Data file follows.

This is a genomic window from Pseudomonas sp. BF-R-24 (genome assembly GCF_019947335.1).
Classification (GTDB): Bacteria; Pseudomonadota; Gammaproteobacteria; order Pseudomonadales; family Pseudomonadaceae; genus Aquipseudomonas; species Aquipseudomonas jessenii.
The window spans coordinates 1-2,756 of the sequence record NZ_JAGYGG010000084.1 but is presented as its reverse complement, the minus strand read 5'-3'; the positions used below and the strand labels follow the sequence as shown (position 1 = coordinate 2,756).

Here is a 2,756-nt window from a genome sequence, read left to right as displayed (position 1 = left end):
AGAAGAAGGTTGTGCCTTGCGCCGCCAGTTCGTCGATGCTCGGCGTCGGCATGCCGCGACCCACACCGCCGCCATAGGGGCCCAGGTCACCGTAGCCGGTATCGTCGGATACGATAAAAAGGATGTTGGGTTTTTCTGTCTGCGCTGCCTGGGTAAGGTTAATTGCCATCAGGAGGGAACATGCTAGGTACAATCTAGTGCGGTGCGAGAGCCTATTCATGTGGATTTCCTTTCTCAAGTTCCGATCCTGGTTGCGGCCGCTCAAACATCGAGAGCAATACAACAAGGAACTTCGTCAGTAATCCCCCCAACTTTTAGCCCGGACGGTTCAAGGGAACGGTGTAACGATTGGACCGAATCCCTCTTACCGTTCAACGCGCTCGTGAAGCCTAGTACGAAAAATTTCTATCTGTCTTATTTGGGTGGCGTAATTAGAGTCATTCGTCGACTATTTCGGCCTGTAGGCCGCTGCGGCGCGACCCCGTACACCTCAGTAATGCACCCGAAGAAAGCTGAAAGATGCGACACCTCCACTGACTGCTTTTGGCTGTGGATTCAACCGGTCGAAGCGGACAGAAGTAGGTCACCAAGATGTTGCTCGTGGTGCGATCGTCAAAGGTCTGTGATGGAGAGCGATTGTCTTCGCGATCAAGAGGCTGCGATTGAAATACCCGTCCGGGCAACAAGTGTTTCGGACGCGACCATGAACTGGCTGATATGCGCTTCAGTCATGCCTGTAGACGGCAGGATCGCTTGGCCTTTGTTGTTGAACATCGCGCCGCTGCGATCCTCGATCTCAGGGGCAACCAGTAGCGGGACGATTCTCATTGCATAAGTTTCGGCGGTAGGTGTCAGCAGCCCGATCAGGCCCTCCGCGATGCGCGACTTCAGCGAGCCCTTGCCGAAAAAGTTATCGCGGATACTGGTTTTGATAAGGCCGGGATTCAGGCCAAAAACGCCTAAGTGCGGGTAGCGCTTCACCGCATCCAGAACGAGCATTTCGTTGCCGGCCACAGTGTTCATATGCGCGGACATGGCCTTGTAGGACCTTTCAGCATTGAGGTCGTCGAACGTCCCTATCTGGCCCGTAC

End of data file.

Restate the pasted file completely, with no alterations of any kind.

This is a genomic window from Pseudomonas sp. BF-R-24 (genome assembly GCF_019947335.1).
Classification (GTDB): Bacteria; Pseudomonadota; Gammaproteobacteria; order Pseudomonadales; family Pseudomonadaceae; genus Aquipseudomonas; species Aquipseudomonas jessenii.
The window spans coordinates 1-2,756 of the sequence record NZ_JAGYGG010000084.1 but is presented as its reverse complement, the minus strand read 5'-3'; the positions used below and the strand labels follow the sequence as shown (position 1 = coordinate 2,756).

Here is a 2,756-nt window from a genome sequence, read left to right as displayed (position 1 = left end):
AGAAGAAGGTTGTGCCTTGCGCCGCCAGTTCGTCGATGCTCGGCGTCGGCATGCCGCGACCCACACCGCCGCCATAGGGGCCCAGGTCACCGTAGCCGGTATCGTCGGATACGATAAAAAGGATGTTGGGTTTTTCTGTCTGCGCTGCCTGGGTAAGGTTAATTGCCATCAGGAGGGAACATGCTAGGTACAATCTAGTGCGGTGCGAGAGCCTATTCATGTGGATTTCCTTTCTCAAGTTCCGATCCTGGTTGCGGCCGCTCAAACATCGAGAGCAATACAACAAGGAACTTCGTCAGTAATCCCCCCAACTTTTAGCCCGGACGGTTCAAGGGAACGGTGTAACGATTGGACCGAATCCCTCTTACCGTTCAACGCGCTCGTGAAGCCTAGTACGAAAAATTTCTATCTGTCTTATTTGGGTGGCGTAATTAGAGTCATTCGTCGACTATTTCGGCCTGTAGGCCGCTGCGGCGCGACCCCGTACACCTCAGTAATGCACCCGAAGAAAGCTGAAAGATGCGACACCTCCACTGACTGCTTTTGGCTGTGGATTCAACCGGTCGAAGCGGACAGAAGTAGGTCACCAAGATGTTGCTCGTGGTGCGATCGTCAAAGGTCTGTGATGGAGAGCGATTGTCTTCGCGATCAAGAGGCTGCGATTGAAATACCCGTCCGGGCAACAAGTGTTTCGGACGCGACCATGAACTGGCTGATATGCGCTTCAGTCATGCCTGTAGACGGCAGGATCGCTTGGCCTTTGTTGTTGAACATCGCGCCGCTGCGATCCTCGATCTCAGGGGCAACCAGTAGCGGGACGATTCTCATTGCATAAGTTTCGGCGGTAGGTGTCAGCAGCCCGATCAGGCCCTCCGCGATGCGCGACTTCAGCGAGCCCTTGCCGAAAAAGTTATCGCGGATACTGGTTTTGATAAGGCCGGGATTCAGGCCAAAAACGCCTAAGTGCGGGTAGCGCTTCACCGCATCCAGAACGAGCATTTCGTTGCCGGCCACAGTGTTCATATGCGCGGACATGGCCTTGTAGGACCTTTCAGCATTGAGGTCGTCGAACGTCCCTATCTGGCCCGTAC